Yet Again, It Wasn't the Community Reinvestment Act...
Another attempt to blame the Community Reinvestment Act for the subprime crisis. Don't believe a word of it:
Don't Blame the Markets, by Jerry Bowyer, Commentary, NY Sun: The government compels banks to make loans in poor neighborhoods even if the applicants are not considered prime borrowers. You may not know about that because the Community Reinvestment Act is not exactly a household ... name.
But the commercial banks do know about it. ... They get a CRA rating. They know that the way to get a high CRA rating is to make loans to poor applicants or in poor urban neighborhoods regardless of the financial prudence of the loans.
They know that if they don't do this, they will be punished severely by the regulators... So, they grit their teeth and stamp a big inky "yes" on an application which they know, according to traditional financial standards, deserves a "no."
Up until 1995 the Community Reinvestment Act was largely a requirement to support "community groups" in poor neighborhoods. ... But after 1995 the scope of the law was dramatically increased.
Over the strenuous objections of the banks themselves and some Republicans in Congress, CRA was renewed and modified in such a way that it gave far more power to the federal government to punish banks for not lending more widely in poor neighborhoods. The classic "fair housing" laws from the Martin Luther King Jr. era of civil rights were deemed insufficient. ... Subprime loans to minority applicants exploded ten fold in the mid-1990s as a result. ...
Under New Deal-era regulatory rules of Glass-Steagall, commercial banks and investment banks were separated. When that act was repealed as part of banking deregulation in 1999, commercial banks and investment banks were able to merge, subject to approval by regulators.
However, the banks' CRA rating was taken into account in the decision. This meant that a high CRA rating became an important prerequisite for mergers, which increased the pressure on the banks to make these risky loans. The banks also were given permission to put these loans into packages of securities that could then be sold into investment markets.
Last week, a front page Wall Street Journal article set off a national debate about the legacy of Alan Greenspan. ... But it is not Mr. Greenspan's fault that Congress substituted identity politics for financial prudence...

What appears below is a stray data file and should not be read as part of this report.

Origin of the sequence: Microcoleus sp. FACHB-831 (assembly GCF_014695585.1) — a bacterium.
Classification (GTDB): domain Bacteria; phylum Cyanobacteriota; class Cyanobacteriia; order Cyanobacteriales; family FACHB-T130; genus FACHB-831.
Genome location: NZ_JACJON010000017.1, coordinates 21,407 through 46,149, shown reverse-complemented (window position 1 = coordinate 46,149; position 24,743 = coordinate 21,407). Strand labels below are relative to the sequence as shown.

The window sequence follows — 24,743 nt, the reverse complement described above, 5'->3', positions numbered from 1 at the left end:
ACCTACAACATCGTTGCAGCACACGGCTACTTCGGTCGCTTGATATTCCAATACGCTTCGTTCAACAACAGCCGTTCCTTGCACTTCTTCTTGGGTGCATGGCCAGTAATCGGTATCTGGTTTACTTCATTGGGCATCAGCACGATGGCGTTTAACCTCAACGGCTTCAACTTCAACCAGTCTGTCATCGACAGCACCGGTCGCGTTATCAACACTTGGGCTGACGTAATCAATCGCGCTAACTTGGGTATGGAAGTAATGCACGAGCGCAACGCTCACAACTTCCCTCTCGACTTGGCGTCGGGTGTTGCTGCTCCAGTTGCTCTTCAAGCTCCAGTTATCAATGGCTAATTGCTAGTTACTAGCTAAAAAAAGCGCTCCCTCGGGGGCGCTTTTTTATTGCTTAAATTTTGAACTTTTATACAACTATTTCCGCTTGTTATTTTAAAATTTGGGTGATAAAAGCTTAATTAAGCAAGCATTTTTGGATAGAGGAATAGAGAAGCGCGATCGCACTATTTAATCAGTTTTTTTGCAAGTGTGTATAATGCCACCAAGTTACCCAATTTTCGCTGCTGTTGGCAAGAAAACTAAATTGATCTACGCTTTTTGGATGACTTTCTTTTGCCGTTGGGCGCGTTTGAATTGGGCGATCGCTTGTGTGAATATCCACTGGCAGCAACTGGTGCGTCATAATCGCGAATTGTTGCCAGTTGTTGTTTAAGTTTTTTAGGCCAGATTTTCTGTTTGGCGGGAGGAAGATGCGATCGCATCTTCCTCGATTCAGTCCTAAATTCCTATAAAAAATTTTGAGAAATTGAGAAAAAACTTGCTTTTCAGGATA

The fault lies with the small army of hard left political hustlers who spent the early 1990s pushing risky mortgages on home lenders. And the fault lies especially with the legislators that gave them the power to do it.
As noted below, what a load of crap (which is the null hypothesis, or better, the exceptionally strong prior, whenever you see anything with byline on the article above). Here's Ezra Klein:
The new line we're hearing is that the financial meltdown was really the product of the Community Reinvestment Act, a piece of legislation from the late-70s that required federally-insured banks to lend throughout the areas from which they take deposits, including poor neighborhoods, which were being systematically excluded from credit. The legislation, by all accounts, worked. Now, however, conservatives are trying to argue that it's behind the crisis: If the CRA hadn't been pushing these banks to make all these unsafe loans, then the birds would still sing...
As Robert Gordon shows, however, this is crap. First, there's the timing. CRA came in 1977. The crisis came in 2007. Indeed, by 2004, the Bush administration had weakened the CRA -- and after that (though not, presumably, because of it), bubble lending really took off. Further, CRA only governs a certain class of federally insured banks. Problem is, half of the subprime loans came from mortgage companies with no CRA involvement at all. Another 25%-30% came from companies with very little CRA exposure. For those who left their abacus at home, that's 80% of the loans which were fully or largely outside CRA jurisdiction. More than that, the non-CRA mortgage firms made subprime loans at twice the rate of CRA-covered firms. Which basically leaves a stake in the heart of this particular theory. Indeed, until now, some conservatives have been moaning that no one is talking about the CRA part because it's so racially charged. Poppycock. It's just a false charge...
Ezra didn't cover the change in 1995, except indirectly by noting the timing of the crisis, but for completeness, here's Robert Gordon. He also covers why the merger argument is flawed:
In the mid-1990s, new CRA regulations and a wave of mergers led to a flurry of CRA activity, but, as noted by the New America Foundation's Ellen Seidman (and by Harvard's Joint Center), that activity "largely came to an end by 2001." In late 2004, the Bush administration announced plans to sharply weaken CRA regulations, pulling small and mid-sized banks out from under the law's toughest standards. Yet sub-prime lending continued, and even intensified -- at the very time when activity under CRA had slowed and the law had weakened...
The real agenda behind this shameless push to blame the CRA is evident.
Update: See here too.
Posted by Mark Thoma on Friday, April 18, 2008 at 12:33 AM in Economics, Housing, Politics, Regulation |
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